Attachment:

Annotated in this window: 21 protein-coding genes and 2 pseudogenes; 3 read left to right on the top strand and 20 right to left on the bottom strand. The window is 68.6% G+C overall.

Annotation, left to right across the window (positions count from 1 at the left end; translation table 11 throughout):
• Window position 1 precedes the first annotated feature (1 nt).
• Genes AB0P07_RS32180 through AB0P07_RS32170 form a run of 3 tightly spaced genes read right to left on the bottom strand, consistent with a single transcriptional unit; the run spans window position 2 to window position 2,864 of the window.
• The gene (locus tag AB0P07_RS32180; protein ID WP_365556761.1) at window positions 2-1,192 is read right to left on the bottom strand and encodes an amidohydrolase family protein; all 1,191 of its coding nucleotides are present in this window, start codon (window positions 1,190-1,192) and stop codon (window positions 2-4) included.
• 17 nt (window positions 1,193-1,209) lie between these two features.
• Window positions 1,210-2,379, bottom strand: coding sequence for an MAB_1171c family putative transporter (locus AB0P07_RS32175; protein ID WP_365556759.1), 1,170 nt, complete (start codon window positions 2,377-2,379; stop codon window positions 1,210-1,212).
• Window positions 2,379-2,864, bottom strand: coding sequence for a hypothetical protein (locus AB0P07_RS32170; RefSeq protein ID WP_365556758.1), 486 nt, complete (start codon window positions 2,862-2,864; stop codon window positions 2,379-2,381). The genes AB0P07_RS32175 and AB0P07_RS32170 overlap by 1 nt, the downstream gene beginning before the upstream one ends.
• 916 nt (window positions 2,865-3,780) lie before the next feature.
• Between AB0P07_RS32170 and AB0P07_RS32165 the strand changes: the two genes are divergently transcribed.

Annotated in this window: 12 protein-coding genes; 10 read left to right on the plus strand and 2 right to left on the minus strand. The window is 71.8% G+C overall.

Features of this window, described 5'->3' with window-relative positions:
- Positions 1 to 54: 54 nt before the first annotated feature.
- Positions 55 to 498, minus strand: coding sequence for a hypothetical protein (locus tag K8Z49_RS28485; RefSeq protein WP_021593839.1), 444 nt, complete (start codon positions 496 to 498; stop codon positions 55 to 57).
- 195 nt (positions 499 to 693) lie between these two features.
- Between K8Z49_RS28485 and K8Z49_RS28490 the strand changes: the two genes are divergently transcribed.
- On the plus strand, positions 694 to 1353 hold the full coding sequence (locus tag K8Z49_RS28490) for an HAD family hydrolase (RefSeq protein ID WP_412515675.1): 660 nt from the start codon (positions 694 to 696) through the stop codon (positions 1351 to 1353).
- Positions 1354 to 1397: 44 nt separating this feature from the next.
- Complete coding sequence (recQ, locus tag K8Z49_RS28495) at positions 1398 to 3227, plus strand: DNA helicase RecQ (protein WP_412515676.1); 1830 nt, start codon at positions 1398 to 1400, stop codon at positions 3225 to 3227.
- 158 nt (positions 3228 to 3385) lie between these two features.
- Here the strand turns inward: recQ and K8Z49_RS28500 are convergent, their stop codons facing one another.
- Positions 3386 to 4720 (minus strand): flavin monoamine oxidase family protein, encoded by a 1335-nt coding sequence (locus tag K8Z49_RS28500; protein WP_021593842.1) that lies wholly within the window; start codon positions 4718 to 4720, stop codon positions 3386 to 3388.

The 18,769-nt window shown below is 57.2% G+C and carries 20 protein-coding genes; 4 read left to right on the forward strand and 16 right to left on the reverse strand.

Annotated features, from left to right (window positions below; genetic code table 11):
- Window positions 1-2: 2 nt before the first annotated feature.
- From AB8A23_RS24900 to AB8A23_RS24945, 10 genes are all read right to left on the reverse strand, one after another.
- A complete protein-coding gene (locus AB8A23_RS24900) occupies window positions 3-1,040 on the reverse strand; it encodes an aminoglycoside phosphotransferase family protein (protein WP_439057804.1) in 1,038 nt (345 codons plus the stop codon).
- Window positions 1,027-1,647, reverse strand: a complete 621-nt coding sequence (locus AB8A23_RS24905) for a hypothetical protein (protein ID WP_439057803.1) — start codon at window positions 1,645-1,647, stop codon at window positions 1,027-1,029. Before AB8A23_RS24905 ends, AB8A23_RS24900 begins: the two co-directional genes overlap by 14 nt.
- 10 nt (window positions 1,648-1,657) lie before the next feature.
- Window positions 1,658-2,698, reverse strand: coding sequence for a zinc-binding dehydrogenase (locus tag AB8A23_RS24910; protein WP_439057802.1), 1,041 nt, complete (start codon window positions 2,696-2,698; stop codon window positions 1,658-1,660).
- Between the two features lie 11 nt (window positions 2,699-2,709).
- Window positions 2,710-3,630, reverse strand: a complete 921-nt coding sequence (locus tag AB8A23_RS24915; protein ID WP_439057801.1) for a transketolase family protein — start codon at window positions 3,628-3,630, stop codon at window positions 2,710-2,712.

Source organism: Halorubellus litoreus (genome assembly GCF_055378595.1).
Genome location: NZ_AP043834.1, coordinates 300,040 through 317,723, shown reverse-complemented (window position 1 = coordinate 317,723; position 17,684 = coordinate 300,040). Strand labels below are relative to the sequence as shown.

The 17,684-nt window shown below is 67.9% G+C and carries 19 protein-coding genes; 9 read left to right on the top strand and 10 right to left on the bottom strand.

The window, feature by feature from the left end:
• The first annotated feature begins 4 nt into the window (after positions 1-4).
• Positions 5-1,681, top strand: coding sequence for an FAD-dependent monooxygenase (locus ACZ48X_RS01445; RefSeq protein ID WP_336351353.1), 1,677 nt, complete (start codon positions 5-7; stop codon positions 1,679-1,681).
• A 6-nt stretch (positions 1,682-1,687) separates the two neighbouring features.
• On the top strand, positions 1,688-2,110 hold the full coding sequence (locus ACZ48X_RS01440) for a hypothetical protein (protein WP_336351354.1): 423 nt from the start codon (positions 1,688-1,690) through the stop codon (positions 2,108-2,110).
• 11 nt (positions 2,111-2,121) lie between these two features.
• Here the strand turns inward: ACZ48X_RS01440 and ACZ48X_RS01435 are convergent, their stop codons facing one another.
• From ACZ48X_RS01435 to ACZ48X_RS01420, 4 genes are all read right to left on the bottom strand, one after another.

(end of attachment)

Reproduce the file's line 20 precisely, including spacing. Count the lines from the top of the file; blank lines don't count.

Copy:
- 158 nt (positions 3228 to 3385) lie between these two features.